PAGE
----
Why do our pediatricians prescribe books to their youngest patients?

What did your doctor prescribe at your last check-up? At Nationwide Children’s 10 Primary Care Centers every check-up for children through age 5 ends with the prescription of a new book. Our Primary Care Centers attend to children in under-served areas of Columbus where many families are living in poverty. These are the same children that often have trouble succeeding in school.

That’s where our Reach Out and Read program comes in. This unique program gives pediatricians the opportunity to encourage families to read together; improving a child’s chance of succeeding academically while using books to assess language, motor and cognitive development milestones. It also encourages parents to read more to their children. In 2011, our pediatricians prescribed 49,179 new books and parents report reading to their child 40% more. These books are often the first and only that many of our patients own and they are a treasure to take home from each check-up.

Additional gently used books are stocked in the waiting areas and families are encouraged to take several books home with them each time they visit. Last year, our centers provided 97,700 gently used books to patients and families of our Primary Care Centers.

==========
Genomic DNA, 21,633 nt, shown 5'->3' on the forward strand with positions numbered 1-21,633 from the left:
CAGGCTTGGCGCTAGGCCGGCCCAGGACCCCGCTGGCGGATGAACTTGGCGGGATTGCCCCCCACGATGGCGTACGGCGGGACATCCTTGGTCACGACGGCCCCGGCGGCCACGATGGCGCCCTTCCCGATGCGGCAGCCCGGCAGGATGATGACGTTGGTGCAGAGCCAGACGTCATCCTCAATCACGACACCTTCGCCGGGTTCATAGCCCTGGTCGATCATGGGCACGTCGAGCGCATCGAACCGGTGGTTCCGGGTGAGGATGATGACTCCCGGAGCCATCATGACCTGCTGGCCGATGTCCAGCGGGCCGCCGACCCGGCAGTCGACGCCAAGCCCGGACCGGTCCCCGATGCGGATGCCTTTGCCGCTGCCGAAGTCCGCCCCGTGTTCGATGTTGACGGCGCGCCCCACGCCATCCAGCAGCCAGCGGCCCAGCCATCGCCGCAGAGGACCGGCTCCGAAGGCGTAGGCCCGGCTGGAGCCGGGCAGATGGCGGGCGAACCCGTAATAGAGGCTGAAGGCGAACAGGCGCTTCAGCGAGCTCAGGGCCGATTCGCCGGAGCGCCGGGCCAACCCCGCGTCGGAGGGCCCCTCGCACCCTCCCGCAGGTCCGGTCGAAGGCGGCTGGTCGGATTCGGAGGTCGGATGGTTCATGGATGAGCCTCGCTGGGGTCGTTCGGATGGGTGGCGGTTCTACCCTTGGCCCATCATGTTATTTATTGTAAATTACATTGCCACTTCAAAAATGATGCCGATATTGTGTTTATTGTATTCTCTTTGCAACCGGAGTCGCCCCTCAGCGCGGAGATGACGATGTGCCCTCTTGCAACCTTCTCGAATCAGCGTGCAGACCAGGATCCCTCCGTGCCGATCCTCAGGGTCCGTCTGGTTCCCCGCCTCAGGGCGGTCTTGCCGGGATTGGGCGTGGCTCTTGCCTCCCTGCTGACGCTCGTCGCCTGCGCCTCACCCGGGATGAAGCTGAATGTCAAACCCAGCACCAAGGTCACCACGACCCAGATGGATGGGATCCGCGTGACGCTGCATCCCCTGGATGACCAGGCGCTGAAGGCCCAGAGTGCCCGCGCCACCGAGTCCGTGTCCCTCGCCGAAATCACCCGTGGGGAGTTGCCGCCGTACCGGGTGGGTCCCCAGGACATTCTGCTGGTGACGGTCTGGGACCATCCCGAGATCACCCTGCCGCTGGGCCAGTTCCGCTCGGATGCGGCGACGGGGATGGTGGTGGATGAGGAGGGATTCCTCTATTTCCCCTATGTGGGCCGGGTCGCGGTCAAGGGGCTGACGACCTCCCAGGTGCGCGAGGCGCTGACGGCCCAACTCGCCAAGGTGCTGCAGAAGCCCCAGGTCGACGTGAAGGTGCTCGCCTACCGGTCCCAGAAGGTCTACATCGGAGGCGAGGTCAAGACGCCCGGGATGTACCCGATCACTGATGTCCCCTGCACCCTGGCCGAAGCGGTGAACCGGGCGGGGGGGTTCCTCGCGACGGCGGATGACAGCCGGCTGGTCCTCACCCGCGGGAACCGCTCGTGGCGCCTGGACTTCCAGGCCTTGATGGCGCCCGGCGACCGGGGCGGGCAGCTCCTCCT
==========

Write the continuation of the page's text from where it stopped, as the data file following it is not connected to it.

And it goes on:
Read Out and Read volunteer readers transform waiting areas into positive learning environments by engaging children and their families in literacy and music related activities. Volunteers model storytelling techniques that parents can observe and easily duplicate at home. Our volunteers are so engaging that children often don’t want to leave, begging their parent’s to let them listen to “just one more story!”

The Reach Out and Read Program is funded primarily through grants and generous support from the community. We can always use the gift of new or gently-used books.

Thank you to Claudia Barrett our Reach Out and Read Coordinator for providing this great information.

Donna Teach
Donna Teach is Chief Marketing & Communication Officer at Nationwide Children's. Her job is to help the hospital feel "connected" – Connected to each other, connected to our patients and their families, referring physicians, the community and the world.

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